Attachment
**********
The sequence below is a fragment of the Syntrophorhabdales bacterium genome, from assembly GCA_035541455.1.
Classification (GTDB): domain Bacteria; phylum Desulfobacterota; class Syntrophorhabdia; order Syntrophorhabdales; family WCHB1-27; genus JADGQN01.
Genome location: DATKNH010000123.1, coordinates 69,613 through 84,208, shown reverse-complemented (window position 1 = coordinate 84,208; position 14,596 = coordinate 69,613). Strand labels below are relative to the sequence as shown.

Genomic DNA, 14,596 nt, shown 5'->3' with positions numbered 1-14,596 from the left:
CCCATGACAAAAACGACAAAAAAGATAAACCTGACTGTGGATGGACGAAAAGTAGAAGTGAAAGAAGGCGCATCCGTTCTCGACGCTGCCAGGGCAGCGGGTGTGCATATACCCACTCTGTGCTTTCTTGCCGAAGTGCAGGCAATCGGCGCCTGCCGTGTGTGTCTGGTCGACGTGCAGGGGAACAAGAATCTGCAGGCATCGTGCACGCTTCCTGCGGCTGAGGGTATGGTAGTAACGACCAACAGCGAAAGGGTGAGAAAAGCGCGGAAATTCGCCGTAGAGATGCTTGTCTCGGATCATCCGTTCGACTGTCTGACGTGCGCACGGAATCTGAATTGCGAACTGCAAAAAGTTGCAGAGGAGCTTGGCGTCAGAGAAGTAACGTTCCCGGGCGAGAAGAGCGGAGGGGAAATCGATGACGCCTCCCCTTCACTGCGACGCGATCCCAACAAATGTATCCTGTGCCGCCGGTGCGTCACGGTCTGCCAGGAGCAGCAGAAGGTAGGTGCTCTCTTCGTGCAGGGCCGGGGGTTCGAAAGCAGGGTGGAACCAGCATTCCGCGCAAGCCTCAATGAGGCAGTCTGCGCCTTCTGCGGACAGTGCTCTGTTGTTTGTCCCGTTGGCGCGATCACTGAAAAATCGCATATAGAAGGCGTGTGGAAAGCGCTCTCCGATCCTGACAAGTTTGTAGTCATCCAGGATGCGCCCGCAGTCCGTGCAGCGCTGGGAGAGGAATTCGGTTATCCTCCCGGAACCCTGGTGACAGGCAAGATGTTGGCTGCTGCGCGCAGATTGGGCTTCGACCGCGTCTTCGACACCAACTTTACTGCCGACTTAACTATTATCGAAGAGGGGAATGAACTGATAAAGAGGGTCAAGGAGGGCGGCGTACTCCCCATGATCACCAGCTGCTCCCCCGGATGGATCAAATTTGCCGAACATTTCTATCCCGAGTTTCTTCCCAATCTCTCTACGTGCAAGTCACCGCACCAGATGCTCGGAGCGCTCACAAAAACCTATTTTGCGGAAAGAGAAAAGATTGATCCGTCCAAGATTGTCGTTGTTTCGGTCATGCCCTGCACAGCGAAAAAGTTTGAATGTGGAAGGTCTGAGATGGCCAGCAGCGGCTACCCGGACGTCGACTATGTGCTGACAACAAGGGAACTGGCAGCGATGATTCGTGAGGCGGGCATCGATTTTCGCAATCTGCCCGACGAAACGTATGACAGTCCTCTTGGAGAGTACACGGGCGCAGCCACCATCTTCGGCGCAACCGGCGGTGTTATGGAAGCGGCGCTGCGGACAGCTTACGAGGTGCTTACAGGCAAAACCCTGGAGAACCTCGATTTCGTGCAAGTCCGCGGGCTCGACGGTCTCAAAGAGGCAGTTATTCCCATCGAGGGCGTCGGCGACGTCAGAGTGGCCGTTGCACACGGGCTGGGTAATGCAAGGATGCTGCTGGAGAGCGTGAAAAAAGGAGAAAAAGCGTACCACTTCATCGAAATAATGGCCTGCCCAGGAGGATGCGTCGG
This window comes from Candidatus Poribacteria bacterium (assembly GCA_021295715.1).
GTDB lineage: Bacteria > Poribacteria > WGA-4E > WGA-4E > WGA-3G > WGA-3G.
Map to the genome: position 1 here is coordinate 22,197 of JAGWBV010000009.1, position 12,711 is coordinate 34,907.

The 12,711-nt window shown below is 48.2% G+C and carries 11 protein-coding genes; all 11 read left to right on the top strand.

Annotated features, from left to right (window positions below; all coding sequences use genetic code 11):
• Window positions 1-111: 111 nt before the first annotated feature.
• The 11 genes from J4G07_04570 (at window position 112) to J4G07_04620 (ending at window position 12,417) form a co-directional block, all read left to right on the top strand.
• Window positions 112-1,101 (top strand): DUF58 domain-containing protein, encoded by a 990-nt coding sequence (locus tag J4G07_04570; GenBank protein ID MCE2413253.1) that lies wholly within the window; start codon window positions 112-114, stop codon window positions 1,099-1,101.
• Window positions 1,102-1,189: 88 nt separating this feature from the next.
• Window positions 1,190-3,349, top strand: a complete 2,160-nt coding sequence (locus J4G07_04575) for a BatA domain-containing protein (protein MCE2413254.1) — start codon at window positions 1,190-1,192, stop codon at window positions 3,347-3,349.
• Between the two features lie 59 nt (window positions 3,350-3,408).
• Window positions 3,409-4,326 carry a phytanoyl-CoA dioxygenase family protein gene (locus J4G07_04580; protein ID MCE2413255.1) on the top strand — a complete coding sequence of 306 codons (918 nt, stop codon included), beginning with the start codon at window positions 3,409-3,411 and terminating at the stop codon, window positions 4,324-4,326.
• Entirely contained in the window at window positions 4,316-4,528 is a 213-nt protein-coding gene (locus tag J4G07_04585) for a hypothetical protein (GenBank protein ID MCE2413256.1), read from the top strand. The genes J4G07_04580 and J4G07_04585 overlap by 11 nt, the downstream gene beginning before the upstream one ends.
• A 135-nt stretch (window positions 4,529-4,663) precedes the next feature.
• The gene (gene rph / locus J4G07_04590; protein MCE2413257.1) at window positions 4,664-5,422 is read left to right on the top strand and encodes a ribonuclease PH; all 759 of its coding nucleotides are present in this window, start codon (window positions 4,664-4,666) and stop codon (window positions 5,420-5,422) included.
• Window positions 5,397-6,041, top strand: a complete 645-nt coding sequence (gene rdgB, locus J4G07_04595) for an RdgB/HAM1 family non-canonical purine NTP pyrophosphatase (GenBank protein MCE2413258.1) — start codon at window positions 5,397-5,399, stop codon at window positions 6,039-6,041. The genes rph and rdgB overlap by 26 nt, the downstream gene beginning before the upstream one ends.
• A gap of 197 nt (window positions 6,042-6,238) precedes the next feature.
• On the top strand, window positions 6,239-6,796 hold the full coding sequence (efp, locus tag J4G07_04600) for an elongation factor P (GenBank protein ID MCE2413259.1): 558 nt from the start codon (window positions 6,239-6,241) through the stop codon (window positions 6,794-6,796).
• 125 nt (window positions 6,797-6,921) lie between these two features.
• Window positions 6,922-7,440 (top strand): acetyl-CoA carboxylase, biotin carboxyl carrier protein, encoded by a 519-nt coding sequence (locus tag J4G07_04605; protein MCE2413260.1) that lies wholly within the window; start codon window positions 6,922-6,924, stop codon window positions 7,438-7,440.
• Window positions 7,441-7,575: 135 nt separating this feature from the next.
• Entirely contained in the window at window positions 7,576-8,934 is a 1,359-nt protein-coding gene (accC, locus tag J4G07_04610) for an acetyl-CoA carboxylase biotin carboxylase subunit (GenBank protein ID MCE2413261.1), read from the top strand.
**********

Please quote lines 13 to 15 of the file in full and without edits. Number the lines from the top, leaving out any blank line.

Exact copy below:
• Window positions 112-1,101 (top strand): DUF58 domain-containing protein, encoded by a 990-nt coding sequence (locus tag J4G07_04570; GenBank protein ID MCE2413253.1) that lies wholly within the window; start codon window positions 112-114, stop codon window positions 1,099-1,101.
• Window positions 1,102-1,189: 88 nt separating this feature from the next.
• Window positions 1,190-3,349, top strand: a complete 2,160-nt coding sequence (locus J4G07_04575) for a BatA domain-containing protein (protein MCE2413254.1) — start codon at window positions 1,190-1,192, stop codon at window positions 3,347-3,349.